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Subject:Re: TW role in Y2K issues From:Steve Fouts <stefou -at- ESKIMO -dot- COM> Date:Wed, 7 May 1997 14:10:58 -0700
Eric Haddock, Q.P. <eric -at- engagenet -dot- com> wrote:
> Maybe I missed something about year 2000 but I thought its effect was
>contained in antiquated mainframe software which... [snip]
Most IBM compatible PCs are incapable of handling the change.
So any PC software that uses the system clock to tell it what
day it is could be in a world of hurt. Interestingly, Mac OS
was designed in 1984 to correctly handle dates until the middle
of the next century.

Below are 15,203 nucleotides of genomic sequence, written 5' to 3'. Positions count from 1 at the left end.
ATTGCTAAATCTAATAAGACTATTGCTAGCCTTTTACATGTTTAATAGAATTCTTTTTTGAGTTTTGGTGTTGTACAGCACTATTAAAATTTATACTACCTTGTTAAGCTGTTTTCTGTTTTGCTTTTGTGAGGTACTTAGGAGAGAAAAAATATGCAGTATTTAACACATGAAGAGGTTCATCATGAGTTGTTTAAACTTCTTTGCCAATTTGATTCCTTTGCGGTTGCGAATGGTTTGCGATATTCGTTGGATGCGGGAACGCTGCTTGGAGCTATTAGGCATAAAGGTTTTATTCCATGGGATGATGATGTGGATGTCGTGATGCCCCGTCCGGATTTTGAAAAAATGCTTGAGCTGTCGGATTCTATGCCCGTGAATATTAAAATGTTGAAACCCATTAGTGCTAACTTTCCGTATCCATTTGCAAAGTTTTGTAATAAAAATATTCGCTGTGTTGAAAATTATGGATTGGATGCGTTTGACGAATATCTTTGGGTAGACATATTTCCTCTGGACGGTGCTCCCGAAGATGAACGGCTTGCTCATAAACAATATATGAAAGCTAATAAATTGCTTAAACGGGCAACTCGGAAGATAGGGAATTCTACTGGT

> I don't see any that apply to technical writers in general. The problem
>isn't ubiquitous so its effect will be only in certain companies and
You are both right and wrong. I don't see it as a TW issue either. It is
almost entirely an IS issue. But it is ubiqitous. The problem is that no
one has any idea just how much of the program logic built into various
bits of software is going to be affected.
Our own 2K team where I work circulated a questionaire regarding year
2000 issues. My whole involvement in it was in suggesting a few date
representations that were better for international markets.
Beyond that, I get to do a few updates as the programs switch from YY
to YYYY, and the rest of the headache is very firmly in IS. Just where
are we going to find space in a packed data array to store the
century? Sure glad it's not my job.
/ ___ __/__\ \ / / _\ Steve Fouts stefou -at- eskimo -dot- com
/___ \| | ___\ | / __\ "The best time for planning a book
/ / \ | \ / \ is while you are doing dishes."
/_______/__|_______\_/________\ -- Agatha Christie